🛠 Production picks up: According to the Institute of Supply Management (ISM), production activity accelerated in May: “Production performed well for the 24th month in a row, with demand recording faster monthly growth and consumption softening due to labor force constraints,” Timothy Fiore, Head of ISM Manufacturing Business Survey Committee, on Wednesday. “Overseas partners’ disruptions are beginning to affect US production, creating a short-term headwind for factory production growth. Ten percent of the panelists’ general comments expressed problems in obtaining material from their Asian partners, which will affect reliable deliveries during the summer months. ” For more on production, read this.

😭 Consumer confidence is down: The Conference Board’s consumer confidence index fell to 106.4 in May from 108.6 in April: «Purchasing intentions for cars, homes, white goods and more were cooled – probably a reflection of rising interest rates and consumers fluctuating from large tickets to expenses. on services, “said Lynn Franco of the conference board. – Holiday plans have also become softer due to rising prices. In fact, inflation is still important for consumers, with their inflation expectations in May virtually unchanged from April’s high levels. Looking ahead, you can expect that rising prices and further interest rate increases will pose a continued downside risk to consumer consumption this year. “

Remember that weak consumer confidence does not necessarily mean that consumption falls. For more on this, read this and this.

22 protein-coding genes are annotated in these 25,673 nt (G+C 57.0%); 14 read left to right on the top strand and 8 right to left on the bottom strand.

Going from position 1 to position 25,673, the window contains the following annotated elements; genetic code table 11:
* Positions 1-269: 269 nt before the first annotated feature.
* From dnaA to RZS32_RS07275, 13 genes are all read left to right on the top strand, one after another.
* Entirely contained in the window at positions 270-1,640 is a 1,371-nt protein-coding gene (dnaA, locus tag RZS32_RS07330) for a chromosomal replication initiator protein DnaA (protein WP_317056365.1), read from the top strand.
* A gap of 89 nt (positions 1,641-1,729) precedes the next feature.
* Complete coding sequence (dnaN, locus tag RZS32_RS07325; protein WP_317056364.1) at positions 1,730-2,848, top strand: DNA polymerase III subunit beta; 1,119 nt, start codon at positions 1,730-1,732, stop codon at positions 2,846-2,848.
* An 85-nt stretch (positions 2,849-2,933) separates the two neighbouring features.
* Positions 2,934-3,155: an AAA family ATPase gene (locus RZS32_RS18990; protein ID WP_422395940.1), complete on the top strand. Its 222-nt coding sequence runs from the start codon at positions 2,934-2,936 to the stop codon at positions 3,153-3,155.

🏘 House prices are up: US house prices in March rose 20.6% from a year ago, according to the S&P CoreLogic Case-Shiller Index. This is the third highest reading in the index’s history. From S&P DJI’s Craig Lazzara: “Those of us who have anticipated a slowdown in growth in US house prices will have to wait at least a month longer … Mortgages are becoming more expensive as the Federal Reserve begins to raise interest rates, suggesting the macroeconomic environment may not support extraordinary house price growth much longer. Although it is safe to predict that price gains will begin to decline, the timing of the slowdown is a more difficult conversation. “

Up the road 🛣

These days, no economic calculation is more important than inflation. Friday comes with the consumer price index (CPI) from May. Economists estimate that the CPI rose by 0.7% from April, reflecting an increase of 8.2% from a year ago. Excluding food and energy prices, the core CPI is estimated to have increased by 0.4% month-over-month or 5.9% from year to year. Will the report confirm that peak inflation is behind us?


2.34 million jobs have been created so far in 2022. It is one of the more convincing statistics that the US economy has not driven towards a recession.

Unemployment is currently at its lowest level since the start of the pandemic. Before the pandemic, unemployment was as low as 3.5% in January and February 2020.

The civilian workforce consists of adults with a job or an active job seeker. Labor force participation represents the civilian labor force as a percentage of the adult population. One of the reasons why there are still 11 million vacancies is because labor force participation has not yet returned to pre-pandemic levels. You can read more about that here.

Sam Ro is the founder of Follow him on Twitter at @SamRo